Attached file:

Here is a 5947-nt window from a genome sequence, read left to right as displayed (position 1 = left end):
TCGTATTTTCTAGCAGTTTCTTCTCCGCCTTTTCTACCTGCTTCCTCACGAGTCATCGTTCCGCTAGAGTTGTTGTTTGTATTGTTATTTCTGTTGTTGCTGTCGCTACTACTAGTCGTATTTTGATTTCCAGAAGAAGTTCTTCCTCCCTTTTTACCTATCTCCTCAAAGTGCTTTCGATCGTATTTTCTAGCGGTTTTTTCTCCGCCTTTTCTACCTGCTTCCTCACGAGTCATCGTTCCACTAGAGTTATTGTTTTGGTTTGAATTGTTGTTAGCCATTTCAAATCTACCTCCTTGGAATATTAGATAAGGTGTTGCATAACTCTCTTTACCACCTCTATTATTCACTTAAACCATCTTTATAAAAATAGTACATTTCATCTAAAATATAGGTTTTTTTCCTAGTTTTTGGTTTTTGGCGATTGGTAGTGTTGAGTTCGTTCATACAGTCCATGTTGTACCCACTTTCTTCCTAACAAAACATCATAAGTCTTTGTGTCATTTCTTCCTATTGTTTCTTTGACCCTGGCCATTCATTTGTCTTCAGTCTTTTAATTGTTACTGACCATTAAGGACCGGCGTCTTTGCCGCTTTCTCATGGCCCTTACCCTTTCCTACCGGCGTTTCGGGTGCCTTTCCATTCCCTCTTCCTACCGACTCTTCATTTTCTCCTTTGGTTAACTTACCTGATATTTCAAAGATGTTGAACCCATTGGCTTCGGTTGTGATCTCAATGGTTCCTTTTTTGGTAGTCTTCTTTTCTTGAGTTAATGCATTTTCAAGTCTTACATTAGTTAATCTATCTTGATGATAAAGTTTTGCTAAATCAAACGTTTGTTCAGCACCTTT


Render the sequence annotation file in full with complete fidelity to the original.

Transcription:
Here is a 5947-nt window from a genome sequence, read left to right as displayed (position 1 = left end):
TCGTATTTTCTAGCAGTTTCTTCTCCGCCTTTTCTACCTGCTTCCTCACGAGTCATCGTTCCGCTAGAGTTGTTGTTTGTATTGTTATTTCTGTTGTTGCTGTCGCTACTACTAGTCGTATTTTGATTTCCAGAAGAAGTTCTTCCTCCCTTTTTACCTATCTCCTCAAAGTGCTTTCGATCGTATTTTCTAGCGGTTTTTTCTCCGCCTTTTCTACCTGCTTCCTCACGAGTCATCGTTCCACTAGAGTTATTGTTTTGGTTTGAATTGTTGTTAGCCATTTCAAATCTACCTCCTTGGAATATTAGATAAGGTGTTGCATAACTCTCTTTACCACCTCTATTATTCACTTAAACCATCTTTATAAAAATAGTACATTTCATCTAAAATATAGGTTTTTTTCCTAGTTTTTGGTTTTTGGCGATTGGTAGTGTTGAGTTCGTTCATACAGTCCATGTTGTACCCACTTTCTTCCTAACAAAACATCATAAGTCTTTGTGTCATTTCTTCCTATTGTTTCTTTGACCCTGGCCATTCATTTGTCTTCAGTCTTTTAATTGTTACTGACCATTAAGGACCGGCGTCTTTGCCGCTTTCTCATGGCCCTTACCCTTTCCTACCGGCGTTTCGGGTGCCTTTCCATTCCCTCTTCCTACCGACTCTTCATTTTCTCCTTTGGTTAACTTACCTGATATTTCAAAGATGTTGAACCCATTGGCTTCGGTTGTGATCTCAATGGTTCCTTTTTTGGTAGTCTTCTTTTCTTGAGTTAATGCATTTTCAAGTCTTACATTAGTTAATCTATCTTGATGATAAAGTTTTGCTAAATCAAACGTTTGTTCAGCACCTTT